REGION — Many summer camps will have a different feel this year due to the COVID-19 pandemic.
And the San Diego Labrats’ Science and Sports summer camp is no exception. The nonprofit is hosting its first-ever camp centering on science and sports as a way to give kids from kindergarten through eighth grade an interactive, yet virtual, connection.
Ryan Merrill started SD Labrats three years ago as a science, technology, engineering and math (STEM) program for kids. It’s a way to either introduce those disciplines or reinforce STEM curriculum in schools.
His brother, Jason Merrill, also volunteers with the lab and said the summer program is a new way to engage students with fun and interactive sessions. But due to the pandemic, the lab was forced into a virtual model this year, he said.
“It’s summer science and a sports academy melding STEM education and other educational pieces with sports and bringing it all together,” Jason Merrill said. “It’s also a fundraiser for local charities.”
The Science and Sports camp, meanwhile, is an opportunity for campers to engage in sports and apply the science behind it. There are three weeklong sessions to the camp, or campers can enroll of all three weeks, Jason Merrill said.
Each day has about three hours of content, although the campers are not glued to a computer monitor the whole time, he added. They will be treated to science concepts and then can go outside, or indoors, to see how those work in real life.
The cost for one week is $150 or $400 for all three. SD Labrats is also offering scholarships to cover the fees for Title 1 students who cannot afford the cost of a ticket.
Labrats was founded about three years ago by Ryan Merrill, who has a master’s in chemistry, and Shawn Carlson, who earned a doctorate in physics. Merrill said the goal for the non-profit began as an after-school program in Encinitas to bridge the gap between eighth and ninth grades.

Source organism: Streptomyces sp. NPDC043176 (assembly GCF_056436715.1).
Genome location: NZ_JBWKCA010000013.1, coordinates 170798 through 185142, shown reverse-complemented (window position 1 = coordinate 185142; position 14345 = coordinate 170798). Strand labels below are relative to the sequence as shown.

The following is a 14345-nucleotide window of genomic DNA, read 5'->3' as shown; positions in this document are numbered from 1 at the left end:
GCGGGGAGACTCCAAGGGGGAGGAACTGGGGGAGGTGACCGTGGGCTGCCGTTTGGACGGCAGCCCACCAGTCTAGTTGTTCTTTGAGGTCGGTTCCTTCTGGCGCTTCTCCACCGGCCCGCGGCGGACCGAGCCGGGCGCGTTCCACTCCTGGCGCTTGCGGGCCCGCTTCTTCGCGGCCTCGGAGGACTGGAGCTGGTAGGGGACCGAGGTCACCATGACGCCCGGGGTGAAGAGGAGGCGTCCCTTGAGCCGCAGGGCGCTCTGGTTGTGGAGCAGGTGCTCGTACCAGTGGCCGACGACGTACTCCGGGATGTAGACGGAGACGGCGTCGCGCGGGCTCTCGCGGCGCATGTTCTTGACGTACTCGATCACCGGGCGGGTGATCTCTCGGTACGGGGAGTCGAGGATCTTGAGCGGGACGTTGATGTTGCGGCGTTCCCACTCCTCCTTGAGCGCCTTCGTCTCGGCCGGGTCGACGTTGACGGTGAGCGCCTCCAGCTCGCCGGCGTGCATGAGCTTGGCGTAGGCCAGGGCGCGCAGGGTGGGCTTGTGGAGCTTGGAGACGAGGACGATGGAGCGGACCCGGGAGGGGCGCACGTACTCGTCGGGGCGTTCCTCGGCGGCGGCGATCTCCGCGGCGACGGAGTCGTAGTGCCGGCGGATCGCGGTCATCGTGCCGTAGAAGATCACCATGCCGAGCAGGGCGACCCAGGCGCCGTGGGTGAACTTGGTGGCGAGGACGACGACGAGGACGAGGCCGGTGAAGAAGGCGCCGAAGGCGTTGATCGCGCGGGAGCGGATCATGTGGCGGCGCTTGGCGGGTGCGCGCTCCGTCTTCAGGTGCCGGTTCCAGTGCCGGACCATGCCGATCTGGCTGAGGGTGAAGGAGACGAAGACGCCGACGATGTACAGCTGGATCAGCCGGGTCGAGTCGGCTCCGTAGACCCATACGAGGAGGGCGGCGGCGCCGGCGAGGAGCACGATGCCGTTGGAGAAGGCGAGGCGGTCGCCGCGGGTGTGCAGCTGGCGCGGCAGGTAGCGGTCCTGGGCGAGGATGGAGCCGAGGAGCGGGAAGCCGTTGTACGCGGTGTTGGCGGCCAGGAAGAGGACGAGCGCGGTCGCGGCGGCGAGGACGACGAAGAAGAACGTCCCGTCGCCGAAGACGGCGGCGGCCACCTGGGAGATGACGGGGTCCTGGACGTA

Dubbed the “eighth-grade catastrophe,” Merrill said the interest in STEM, or STEAM (includes the arts), has a dramatic drop-off for students entering high school. So, the two founded Labrats as a way to bridge the gap through interactive labs and an engaging environment.
“Basically, when people get into high school, they start asking ‘what’s in it for me?’” Ryan Merrill said. “If you don’t have an answer to that, no one is going to pay attention to you. We’ve tried to make a program to keep kids interested from fifth grade to eighth grade … and solve that eighth-grade catastrophe problem. We don’t want their attention, we want their interest.”
Also, the two focus on how the students, who range from kindergarten through eighth, on how to properly conduct experiments using the Scientific Method. One way is through magic, which is the art of fooling an audience.
They use magic as a tool to combat bias and being fooled themselves to ensure the best results of a test or experiment, Merrill said.
“We like to describe science and the Scientific Method and not fooling yourself,” he added. “It’s really easy to fool yourself. We like to teach magic … so if you’re really good at fooling somebody, you’ll be better at not being fooled yourself.”
The summer camp will donate 80% of proceeds to the Rancho Coastal Humane Society, Studio Ace, San Diego Botanic Garden, Patrons of Encinitas Parks, Encinitas Educational Foundation and more.